Compounds and Mixtures
Name: Jeanne M.
Date: 2001 - 2002
How can you tell the difference between a compound and a
mixture? Is a raw cake a mixture or a compound? A baked cake? A marshmallow?
Compounds are chemical unions of elements that combine (almost always) in
definite proportions. In addition, compounds are of uniform composition. The
cakes you mention are all mixtures because the proportions can be variable
and the materials from which the cake is made do not combine to form a
substance of uniform composition. Of course, this does not mean that
compounds do not exist before and after baking. Indeed, some of the cake
ingredients are themselves compounds. And, too, the baking process produces
new compounds when certain ingredients react with each other. That is why the
cake looks and tastes different than the batter or individual ingredients.
A compound is a whole bunch of identical molecules. Sugar is a
compound, table salt (if it was pure NaCl would be a compound). A mixture
is many different types of molecules. Using strict chemical definitions and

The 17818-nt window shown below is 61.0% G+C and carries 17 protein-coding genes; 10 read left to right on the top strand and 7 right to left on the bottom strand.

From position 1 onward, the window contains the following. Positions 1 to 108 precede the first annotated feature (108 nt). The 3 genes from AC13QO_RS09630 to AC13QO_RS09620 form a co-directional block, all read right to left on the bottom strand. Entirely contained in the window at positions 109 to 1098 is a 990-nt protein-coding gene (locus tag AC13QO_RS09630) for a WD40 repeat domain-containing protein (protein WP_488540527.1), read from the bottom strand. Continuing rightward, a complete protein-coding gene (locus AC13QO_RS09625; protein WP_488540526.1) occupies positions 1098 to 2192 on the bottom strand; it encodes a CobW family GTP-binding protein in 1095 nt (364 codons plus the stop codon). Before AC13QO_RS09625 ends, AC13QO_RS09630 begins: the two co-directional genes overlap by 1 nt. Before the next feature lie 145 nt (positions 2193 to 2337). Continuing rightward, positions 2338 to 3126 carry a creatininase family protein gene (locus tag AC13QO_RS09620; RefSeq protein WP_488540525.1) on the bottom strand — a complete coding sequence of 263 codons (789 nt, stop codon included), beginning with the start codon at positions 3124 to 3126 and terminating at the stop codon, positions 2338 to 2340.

if you could identify them only as a MIXTURE or a COMPOUND; a raw cake
mixture, a baked cake and marshmallows would all be mixtures.
A chemical compound is a substance composed of specific proportions of
chemical elements, that exist in a single phase (gas, liquid, or solid) at a
given temperature and pressure. A chemical mixture is a blend of one or more
phases of variable composition that can be separated into constituent
So a cake -- baked or raw -- is a mixture of flour, water, and so on. A
marshmallow is a mixture of small air bubbles suspended in matrix of sugar,
water and other ingredients.
The definitions I have given above cover most cases. There are, like in all
definitions, some areas where the distinction may be hard to make -- some
gray areas. Such an area might be metal alloys for example.
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Update: June 2012